RALEIGH – Governor Roy Cooper and North Carolina Department of Health and Human Services Secretary Mandy K. Cohen, M.D. provided an update Thursday afternoon on the state’s COVID-19 key metrics and trends.
“We know that keeping kids learning in the classroom is the most important thing for our students right now. Getting vaccinated, wearing a mask in public indoor settings and following the science is what we need to do,” said Governor Cooper. “The faster we put this pandemic behind us, the sooner we can all rest easy and stay healthy.”
Currently, 109 school districts covering more than 95% of children have mandatory masks. That is an increase from three weeks ago when only 74 school districts covering roughly 64% of children statewide were requiring masks. The first weeks of school have brought more COVID cases among schoolchildren, which can lead to quarantines when schools don’t have strong mask requirements in place. School districts should follow the CDC’s recommendation and require masks and keep other important safety measures in place as we continue battling the pandemic.
“Thank you to everyone who is doing everything they can to help us get through this critical point in the pandemic and to protect one another,” said Secretary Cohen. “Please talk with your family and friends who are not yet vaccinated. Ask them to join you in vaxing up and masking up.”
State employee vaccination requirement beginning 9/1 and encouraging businesses to require vaccines of their employees and customers as well
On September 1, in accordance with Executive Order 224, state cabinet agencies started requiring state employees to verify that they have been vaccinated, with consequences of weekly testing and required masking for not doing so. Many businesses in across the state are also setting a strong example by requiring vaccines for their employees and customers too. This protects them and their customers from getting sick, and it also protects the state’s economy by keeping stores and businesses open and encouraging customers to come while preventing the harmful impacts of COVID.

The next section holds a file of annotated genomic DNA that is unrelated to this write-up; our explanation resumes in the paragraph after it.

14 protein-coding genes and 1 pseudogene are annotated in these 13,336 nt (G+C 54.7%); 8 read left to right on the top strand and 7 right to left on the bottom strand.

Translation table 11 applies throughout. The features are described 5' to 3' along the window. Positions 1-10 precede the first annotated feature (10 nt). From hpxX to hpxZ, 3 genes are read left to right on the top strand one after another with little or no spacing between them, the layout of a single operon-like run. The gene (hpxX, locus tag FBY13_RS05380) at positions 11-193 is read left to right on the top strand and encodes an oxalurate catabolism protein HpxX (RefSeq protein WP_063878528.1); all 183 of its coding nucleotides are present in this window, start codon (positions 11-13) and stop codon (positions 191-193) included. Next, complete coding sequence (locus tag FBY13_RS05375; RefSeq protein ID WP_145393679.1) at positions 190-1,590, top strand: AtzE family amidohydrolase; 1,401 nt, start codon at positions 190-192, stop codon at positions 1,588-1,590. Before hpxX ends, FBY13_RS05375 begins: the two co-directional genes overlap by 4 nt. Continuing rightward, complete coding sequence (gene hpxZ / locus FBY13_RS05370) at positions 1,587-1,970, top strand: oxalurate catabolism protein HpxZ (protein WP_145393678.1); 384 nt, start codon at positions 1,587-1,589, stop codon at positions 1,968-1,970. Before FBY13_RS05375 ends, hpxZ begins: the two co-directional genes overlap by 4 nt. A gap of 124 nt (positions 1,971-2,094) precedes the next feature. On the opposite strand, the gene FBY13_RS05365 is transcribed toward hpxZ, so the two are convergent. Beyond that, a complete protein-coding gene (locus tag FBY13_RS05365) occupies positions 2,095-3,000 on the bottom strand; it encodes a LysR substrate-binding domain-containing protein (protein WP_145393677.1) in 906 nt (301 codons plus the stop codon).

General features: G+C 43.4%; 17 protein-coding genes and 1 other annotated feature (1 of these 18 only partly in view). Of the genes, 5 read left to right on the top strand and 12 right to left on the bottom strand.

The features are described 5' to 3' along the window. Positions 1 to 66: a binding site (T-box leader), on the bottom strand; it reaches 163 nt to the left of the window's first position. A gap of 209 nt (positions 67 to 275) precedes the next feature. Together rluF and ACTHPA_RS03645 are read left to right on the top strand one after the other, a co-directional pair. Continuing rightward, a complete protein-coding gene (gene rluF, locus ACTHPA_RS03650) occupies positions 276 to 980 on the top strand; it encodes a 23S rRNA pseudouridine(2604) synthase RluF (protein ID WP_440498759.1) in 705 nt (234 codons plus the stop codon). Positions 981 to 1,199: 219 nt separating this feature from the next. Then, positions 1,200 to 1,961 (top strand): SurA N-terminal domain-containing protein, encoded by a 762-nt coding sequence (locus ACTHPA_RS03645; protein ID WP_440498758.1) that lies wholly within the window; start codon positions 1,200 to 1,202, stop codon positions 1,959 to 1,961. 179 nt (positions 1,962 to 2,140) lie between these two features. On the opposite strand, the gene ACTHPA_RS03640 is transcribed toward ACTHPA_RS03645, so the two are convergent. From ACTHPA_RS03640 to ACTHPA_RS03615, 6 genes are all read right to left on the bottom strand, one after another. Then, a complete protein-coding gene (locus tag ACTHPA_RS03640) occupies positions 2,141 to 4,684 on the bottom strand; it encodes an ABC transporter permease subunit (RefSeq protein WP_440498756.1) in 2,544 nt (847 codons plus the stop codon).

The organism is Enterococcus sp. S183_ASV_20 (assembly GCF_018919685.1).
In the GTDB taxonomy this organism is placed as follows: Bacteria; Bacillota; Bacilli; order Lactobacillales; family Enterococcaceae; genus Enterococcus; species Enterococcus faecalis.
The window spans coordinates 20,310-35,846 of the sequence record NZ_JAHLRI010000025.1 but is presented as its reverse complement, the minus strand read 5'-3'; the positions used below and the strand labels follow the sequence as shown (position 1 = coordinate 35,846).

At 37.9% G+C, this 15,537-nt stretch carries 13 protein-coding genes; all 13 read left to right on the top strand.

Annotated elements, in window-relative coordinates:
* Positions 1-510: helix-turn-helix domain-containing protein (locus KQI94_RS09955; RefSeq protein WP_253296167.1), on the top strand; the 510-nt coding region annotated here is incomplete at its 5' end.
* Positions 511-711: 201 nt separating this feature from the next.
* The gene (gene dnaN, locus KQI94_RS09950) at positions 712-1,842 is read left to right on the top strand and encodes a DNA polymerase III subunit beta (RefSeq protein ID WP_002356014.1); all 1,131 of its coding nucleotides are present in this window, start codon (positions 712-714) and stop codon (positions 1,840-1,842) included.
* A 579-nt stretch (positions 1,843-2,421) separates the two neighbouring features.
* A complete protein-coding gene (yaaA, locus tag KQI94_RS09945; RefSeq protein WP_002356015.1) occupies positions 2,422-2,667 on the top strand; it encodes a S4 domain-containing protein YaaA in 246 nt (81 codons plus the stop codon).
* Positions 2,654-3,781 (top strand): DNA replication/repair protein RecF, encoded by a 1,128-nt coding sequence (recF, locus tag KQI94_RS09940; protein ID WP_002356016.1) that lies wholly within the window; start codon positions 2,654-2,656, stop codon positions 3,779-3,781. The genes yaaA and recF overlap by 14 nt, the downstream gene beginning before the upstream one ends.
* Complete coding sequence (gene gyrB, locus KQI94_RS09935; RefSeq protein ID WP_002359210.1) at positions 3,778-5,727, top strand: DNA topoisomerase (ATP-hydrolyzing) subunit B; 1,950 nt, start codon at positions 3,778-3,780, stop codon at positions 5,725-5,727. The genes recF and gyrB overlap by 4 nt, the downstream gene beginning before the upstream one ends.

While vaccines provide the best protection from COVID-19, treatment options such as monoclonal antibodies are available if people have had symptoms of COVID-19 for 10 days or less or have been exposed to COVID-19. Last week, Governor Cooper signed an Executive Order to make it easier for North Carolinians to access this treatment. The Order authorizes and directs State Health Director, Dr. Betsey Tilson, to issue a statewide standing order to expand access to monoclonal antibody treatment, which if taken early can decrease the risk of severe disease, hospitalization, and death. Administrations of monoclonal antibody increased 73 percent during the last week of August as compared to the week prior. You can learn more at covid19.ncdhhs.gov/treatment.
To date, North Carolina has administered over 10.7 million doses of the COVID-19 vaccine, with 62 percent of the adult population fully vaccinated. 67 percent of adults have received at least one dose of the vaccine, including 89 percent of North Carolinians 65 and over.
Learn more about the state’s vaccine distribution at myspot.nc.gov (English) or Vacunate.nc.gov (Spanish). Use NCDHHS’ online tool Find a Vaccine Location to find a nearby vaccine site. Call the state’s COVID-19 vaccine hotline at 888-675-4567. Ask your doctor about Monoclonal Antibodies or call the Combat COVID Monoclonal Antibodies Call Center at 1-877-332-6585 (English) or 1-877-366-0310 (Spanish).